No Burgers for Bigfoot (2007) - By Duane L. Martin
Editor of Rogue Cinema
|I really enjoy well done
mockumentaries. By well done, I mean ones that aren't stupid and don't
sound totally fake and like they're trying to hard to be funny. I've seen
great ones and I've seen ones that totally blew it and just weren't
enjoyable at all.
Naturally when you think mockumentary, films like Spinal Tap, Fear of a Black Hat and the Christoper Guest films like Waiting for Guffman, Best in Show, etc...come to mind. No Burgers for Bigfoot is a similar kind of a film in that it follows the exploits of a less than adept film maker, his highly untalented cast, and his mostly clueless crew as they try to make a film about bigfoot.
So how was it? Was it great or was it a goat? Well, honestly I can say, this film was absolutely awesome. It's one of those films where through much of it you're kinda laughing quietly for smiling to yourself and really enjoying it, and then every so often something seriously, seriously funny happens and you really bust out laughing. I have to say that the funniest parts of this film for me revolved around this really nice and likeable black girl they hired as a production assistant. The director hired her because she was black and he wanted to have a little diversity, but the thing is, no one, including him, was at all comfortable saying anything stereotypical around her or even mentioning the fact that she was black. It created some unbelievably hilarious, awkward moments that were just beautifully acted and worked flawlessly. It takes a lot to make me laugh that hard at a film, so when that happens, you know they did something right. I think there were about three or so moments like that, and they were just priceless.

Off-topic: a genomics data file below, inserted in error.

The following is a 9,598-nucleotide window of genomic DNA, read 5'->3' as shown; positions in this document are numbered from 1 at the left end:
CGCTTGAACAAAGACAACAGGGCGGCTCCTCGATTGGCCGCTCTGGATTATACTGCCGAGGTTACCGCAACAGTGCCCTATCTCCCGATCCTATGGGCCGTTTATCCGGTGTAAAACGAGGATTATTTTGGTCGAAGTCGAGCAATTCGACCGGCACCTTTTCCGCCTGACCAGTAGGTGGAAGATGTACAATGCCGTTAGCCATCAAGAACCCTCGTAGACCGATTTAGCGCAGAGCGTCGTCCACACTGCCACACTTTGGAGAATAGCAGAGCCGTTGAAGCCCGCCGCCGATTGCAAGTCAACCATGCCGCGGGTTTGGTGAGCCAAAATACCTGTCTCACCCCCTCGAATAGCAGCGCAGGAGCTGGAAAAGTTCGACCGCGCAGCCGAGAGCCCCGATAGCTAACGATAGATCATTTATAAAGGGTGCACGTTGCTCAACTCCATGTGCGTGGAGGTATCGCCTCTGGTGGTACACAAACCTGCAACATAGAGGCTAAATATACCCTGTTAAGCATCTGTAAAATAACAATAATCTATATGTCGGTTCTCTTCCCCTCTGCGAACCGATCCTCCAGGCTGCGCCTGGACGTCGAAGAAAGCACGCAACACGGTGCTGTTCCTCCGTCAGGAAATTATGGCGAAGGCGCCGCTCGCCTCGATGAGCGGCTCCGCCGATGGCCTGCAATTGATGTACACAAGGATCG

The film itself is shot in the kind of a documentary style that you see on a lot of behind the scenes featurettes on many DVDs, only this is full length, and includes a screening of the completed film at the end, with an epilogue afterward that checks up on the director and some of the cast and crew in the aftermath of the project.
What I really loved about this film was how great the performances were. The dialogue delivery sounded kind of typical for this type of a film, but the way it was done had a naturalness to it also that really enhanced all the awkwardness of the interactions and the ridiculous social and working situations the people in this film found themselves in. It was all brilliantly conceived and flawlessly executed by an extremely talented cast.
Technically, the film was great. The edits jumped around the way these style of films usually do, covering different events in kind of a jumping around in a one situation to the next fashion, if that makes any sense. The sound was excellent and I had no trouble hearing what anyone was saying.
There's some quotes on the DVD itself and one of them caught my eye that I just had to comment on. It's a quote from Gary Fredrickson, Oscar winning producer of The Godfather. It says, "A LOT funnier than N. Dynamite!" N. Dynamite being Napoleon Dynamite for those who don't know or haven't seen it. Anyway, I just had to say this. A dog doing the hunchback and dropping a turd is a LOT funnier than Napoleon Dynamite. That movie just sucked and wasn't funny in the least. It was more irritatingly annoying than anything else. So saying this movie was a LOT funnier than that one isn't saying much, nor is it really a comparison because they're different types of movies. A more fair comparison would be to say that it's a lot funnier than say a film like Spinal Tap, which while funny, wasn't as consistently as funny as this film, nor did its humor rise to the level that the humor in this film did. Don't get me wrong here, I love Spinal Tap. This one for me at least was just funnier and more enjoyable.
So that's it. What we have here is a seriously fun film that's a definite must see.
As a film reviewer, I get to an awful lot of movies – not to mention a
lot of awful movies. When a stinker starts to smell up the screen, it is
easy to wonder: What the hell was the filmmaker thinking?